Announcing Stack Overflow Documentation

We started with Q&A. Technical documentation is next, and we need your help.

Whether you're a beginner or an experienced developer, you can contribute.

Sign up and start helping → Learn more about Documentation →

I am trying to implement the logical connective AND, and was wondering if this shorthand notation is allowed:

$hasPermissions &= user_hasAppPermission($user_id, $permission);

Or do i have to do this:

$hasPermissions = $hasPermissions && user_hasAppPermission($user_id, $permission);
share|improve this question
It could work, but strictly by accident. If your variable was a true boolean before and the function returns a true boolean, then the implicit typecasting will lead to the right result. But really, you shouldn't. – mario Jan 10 '12 at 22:49
up vote 5 down vote accepted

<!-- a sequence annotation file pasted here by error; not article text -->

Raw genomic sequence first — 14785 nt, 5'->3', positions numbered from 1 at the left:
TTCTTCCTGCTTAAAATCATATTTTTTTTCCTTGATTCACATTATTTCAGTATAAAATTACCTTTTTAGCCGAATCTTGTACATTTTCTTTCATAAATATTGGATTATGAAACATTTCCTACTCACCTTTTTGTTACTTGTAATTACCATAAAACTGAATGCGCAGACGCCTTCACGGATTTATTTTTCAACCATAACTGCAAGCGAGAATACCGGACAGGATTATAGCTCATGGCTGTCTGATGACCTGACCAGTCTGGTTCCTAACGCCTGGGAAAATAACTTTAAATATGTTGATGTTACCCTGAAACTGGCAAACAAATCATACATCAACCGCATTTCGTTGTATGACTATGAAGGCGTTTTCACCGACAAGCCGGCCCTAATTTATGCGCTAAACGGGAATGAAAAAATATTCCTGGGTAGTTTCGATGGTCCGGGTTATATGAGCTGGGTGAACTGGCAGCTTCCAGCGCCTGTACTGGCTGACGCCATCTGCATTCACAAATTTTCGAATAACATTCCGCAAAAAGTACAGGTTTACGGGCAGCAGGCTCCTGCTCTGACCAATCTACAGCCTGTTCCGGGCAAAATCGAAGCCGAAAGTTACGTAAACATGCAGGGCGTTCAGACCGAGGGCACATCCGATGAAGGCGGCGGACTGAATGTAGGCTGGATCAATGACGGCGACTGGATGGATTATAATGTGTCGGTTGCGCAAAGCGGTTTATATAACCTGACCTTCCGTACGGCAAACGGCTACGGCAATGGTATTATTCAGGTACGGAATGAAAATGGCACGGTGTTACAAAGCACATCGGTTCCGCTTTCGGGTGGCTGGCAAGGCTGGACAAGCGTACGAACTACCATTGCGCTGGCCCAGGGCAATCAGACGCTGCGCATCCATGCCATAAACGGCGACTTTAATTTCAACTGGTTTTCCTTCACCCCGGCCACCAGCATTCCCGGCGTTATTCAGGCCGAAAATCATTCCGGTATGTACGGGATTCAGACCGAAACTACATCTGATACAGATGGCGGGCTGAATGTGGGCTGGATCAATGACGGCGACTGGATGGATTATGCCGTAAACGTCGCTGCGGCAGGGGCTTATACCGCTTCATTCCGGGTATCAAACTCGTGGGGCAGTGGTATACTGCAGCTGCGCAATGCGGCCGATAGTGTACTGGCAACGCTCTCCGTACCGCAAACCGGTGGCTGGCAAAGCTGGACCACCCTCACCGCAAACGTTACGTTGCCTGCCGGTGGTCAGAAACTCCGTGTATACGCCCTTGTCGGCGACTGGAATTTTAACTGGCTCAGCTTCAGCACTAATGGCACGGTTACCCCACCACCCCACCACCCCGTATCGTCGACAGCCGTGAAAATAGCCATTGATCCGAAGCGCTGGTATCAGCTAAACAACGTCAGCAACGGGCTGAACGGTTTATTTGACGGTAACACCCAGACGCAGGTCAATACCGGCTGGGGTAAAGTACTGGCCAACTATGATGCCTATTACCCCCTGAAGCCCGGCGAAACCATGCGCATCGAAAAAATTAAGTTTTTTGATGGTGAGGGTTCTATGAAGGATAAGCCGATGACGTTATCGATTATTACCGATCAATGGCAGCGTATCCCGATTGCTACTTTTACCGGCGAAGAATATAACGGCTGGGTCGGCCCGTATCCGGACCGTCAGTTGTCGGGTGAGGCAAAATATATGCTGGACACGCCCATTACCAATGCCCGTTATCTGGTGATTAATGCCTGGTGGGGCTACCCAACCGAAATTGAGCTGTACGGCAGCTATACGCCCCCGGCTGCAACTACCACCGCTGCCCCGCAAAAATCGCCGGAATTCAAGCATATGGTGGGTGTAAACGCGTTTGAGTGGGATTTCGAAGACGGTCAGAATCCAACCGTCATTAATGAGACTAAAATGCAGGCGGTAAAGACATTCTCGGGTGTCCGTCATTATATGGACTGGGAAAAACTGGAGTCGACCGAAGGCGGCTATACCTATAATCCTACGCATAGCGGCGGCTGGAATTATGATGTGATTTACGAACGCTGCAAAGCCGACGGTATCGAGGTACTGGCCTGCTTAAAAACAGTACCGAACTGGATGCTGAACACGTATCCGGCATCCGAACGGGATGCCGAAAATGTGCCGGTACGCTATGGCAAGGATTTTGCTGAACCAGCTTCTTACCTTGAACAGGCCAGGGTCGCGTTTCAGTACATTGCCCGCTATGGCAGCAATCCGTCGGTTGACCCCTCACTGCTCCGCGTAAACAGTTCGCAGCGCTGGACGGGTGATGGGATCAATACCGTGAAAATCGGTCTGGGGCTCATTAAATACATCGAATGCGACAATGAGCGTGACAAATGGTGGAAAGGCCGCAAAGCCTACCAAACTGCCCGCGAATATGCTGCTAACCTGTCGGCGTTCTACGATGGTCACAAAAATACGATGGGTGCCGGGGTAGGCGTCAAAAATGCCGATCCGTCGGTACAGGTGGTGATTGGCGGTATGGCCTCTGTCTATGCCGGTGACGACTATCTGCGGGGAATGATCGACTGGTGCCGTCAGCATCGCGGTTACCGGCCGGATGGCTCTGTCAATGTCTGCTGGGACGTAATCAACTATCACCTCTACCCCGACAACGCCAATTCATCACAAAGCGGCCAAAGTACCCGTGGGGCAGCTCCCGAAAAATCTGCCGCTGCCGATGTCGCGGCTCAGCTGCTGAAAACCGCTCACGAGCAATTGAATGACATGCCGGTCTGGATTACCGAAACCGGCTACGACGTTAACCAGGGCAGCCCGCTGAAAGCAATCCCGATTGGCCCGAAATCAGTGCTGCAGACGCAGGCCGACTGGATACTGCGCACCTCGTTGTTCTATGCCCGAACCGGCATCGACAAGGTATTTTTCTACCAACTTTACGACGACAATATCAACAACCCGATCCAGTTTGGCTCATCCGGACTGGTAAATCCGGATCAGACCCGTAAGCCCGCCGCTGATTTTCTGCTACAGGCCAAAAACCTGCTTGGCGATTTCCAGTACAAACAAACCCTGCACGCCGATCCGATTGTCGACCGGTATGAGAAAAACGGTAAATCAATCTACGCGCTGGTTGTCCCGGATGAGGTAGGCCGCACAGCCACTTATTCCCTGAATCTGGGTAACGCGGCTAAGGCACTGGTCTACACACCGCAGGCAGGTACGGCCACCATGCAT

The shorthand &= is a bitwise assignment operation, which is not equivalent to your second statement. That would be the same as doing (note the single ampersand):

$hasPermissions = $hasPermissions & user_hasAppPermission($user_id, $permission);

From what I can see, your "long" statement seems fine as is.

share|improve this answer
Thanks, Tim. That is exactly what i am looking for. – James Corr Jan 11 '12 at 18:55

In PHP, these logical operations are available:


$val1 && $val2
$val1 and $val2


$val1 || $val2
$val1 or $val2


! $val


$val1 xor $val2

Additionally, have a look at this page. The two operators && and || have a different precedence as and and or.

Thus, your second option is the way to go:

$hasPermissions = $hasPermissions && user_hasAppPermission($user_id, $permission);

BTW: I'd propose to always use === to compare for equality. === ensures that the types of its operands are identical and the values are, while == casts values.

share|improve this answer

I would do something like:

$hasPermissions = (($hasPermissions) && (true === user_hasAppPermission($user_id, $permission))) ? true : false;
share|improve this answer

Your Answer


By posting your answer, you agree to the privacy policy and terms of service.

Not the answer you're looking for? Browse other questions tagged or ask your own question.